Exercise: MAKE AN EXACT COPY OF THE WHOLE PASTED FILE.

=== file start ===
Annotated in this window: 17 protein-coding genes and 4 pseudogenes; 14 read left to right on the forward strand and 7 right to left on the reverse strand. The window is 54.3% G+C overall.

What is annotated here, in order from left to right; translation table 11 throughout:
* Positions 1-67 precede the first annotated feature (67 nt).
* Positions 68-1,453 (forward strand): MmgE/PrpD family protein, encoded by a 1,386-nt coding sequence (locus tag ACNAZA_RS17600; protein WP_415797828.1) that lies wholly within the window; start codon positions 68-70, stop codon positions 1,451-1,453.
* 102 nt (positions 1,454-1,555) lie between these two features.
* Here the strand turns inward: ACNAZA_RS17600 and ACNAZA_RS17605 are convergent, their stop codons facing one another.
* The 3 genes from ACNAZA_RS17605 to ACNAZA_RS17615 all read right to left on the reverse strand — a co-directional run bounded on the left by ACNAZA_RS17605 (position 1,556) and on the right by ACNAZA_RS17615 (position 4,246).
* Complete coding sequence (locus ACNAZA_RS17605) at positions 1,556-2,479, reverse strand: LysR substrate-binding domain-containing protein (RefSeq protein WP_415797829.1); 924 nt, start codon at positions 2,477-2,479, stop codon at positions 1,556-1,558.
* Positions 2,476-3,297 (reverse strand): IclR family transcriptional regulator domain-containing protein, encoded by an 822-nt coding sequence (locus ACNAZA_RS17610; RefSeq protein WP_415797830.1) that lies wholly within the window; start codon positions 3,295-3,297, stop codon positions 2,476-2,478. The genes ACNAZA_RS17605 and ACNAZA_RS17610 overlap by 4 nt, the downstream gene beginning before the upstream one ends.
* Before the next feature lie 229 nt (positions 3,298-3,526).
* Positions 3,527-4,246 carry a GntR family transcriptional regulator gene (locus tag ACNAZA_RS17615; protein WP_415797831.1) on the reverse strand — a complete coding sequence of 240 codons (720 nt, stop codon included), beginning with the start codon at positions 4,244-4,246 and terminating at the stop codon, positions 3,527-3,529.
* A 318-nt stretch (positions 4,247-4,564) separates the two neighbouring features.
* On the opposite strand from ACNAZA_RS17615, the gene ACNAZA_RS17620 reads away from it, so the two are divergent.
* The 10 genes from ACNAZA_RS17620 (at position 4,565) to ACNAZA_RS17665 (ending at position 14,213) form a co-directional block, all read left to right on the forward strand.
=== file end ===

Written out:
Annotated in this window: 17 protein-coding genes and 4 pseudogenes; 14 read left to right on the forward strand and 7 right to left on the reverse strand. The window is 54.3% G+C overall.

What is annotated here, in order from left to right; translation table 11 throughout:
* Positions 1-67 precede the first annotated feature (67 nt).
* Positions 68-1,453 (forward strand): MmgE/PrpD family protein, encoded by a 1,386-nt coding sequence (locus tag ACNAZA_RS17600; protein WP_415797828.1) that lies wholly within the window; start codon positions 68-70, stop codon positions 1,451-1,453.
* 102 nt (positions 1,454-1,555) lie between these two features.
* Here the strand turns inward: ACNAZA_RS17600 and ACNAZA_RS17605 are convergent, their stop codons facing one another.
* The 3 genes from ACNAZA_RS17605 to ACNAZA_RS17615 all read right to left on the reverse strand — a co-directional run bounded on the left by ACNAZA_RS17605 (position 1,556) and on the right by ACNAZA_RS17615 (position 4,246).
* Complete coding sequence (locus ACNAZA_RS17605) at positions 1,556-2,479, reverse strand: LysR substrate-binding domain-containing protein (RefSeq protein WP_415797829.1); 924 nt, start codon at positions 2,477-2,479, stop codon at positions 1,556-1,558.
* Positions 2,476-3,297 (reverse strand): IclR family transcriptional regulator domain-containing protein, encoded by an 822-nt coding sequence (locus ACNAZA_RS17610; RefSeq protein WP_415797830.1) that lies wholly within the window; start codon positions 3,295-3,297, stop codon positions 2,476-2,478. The genes ACNAZA_RS17605 and ACNAZA_RS17610 overlap by 4 nt, the downstream gene beginning before the upstream one ends.
* Before the next feature lie 229 nt (positions 3,298-3,526).
* Positions 3,527-4,246 carry a GntR family transcriptional regulator gene (locus tag ACNAZA_RS17615; protein WP_415797831.1) on the reverse strand — a complete coding sequence of 240 codons (720 nt, stop codon included), beginning with the start codon at positions 4,244-4,246 and terminating at the stop codon, positions 3,527-3,529.
* A 318-nt stretch (positions 4,247-4,564) separates the two neighbouring features.
* On the opposite strand from ACNAZA_RS17615, the gene ACNAZA_RS17620 reads away from it, so the two are divergent.
* The 10 genes from ACNAZA_RS17620 (at position 4,565) to ACNAZA_RS17665 (ending at position 14,213) form a co-directional block, all read left to right on the forward strand.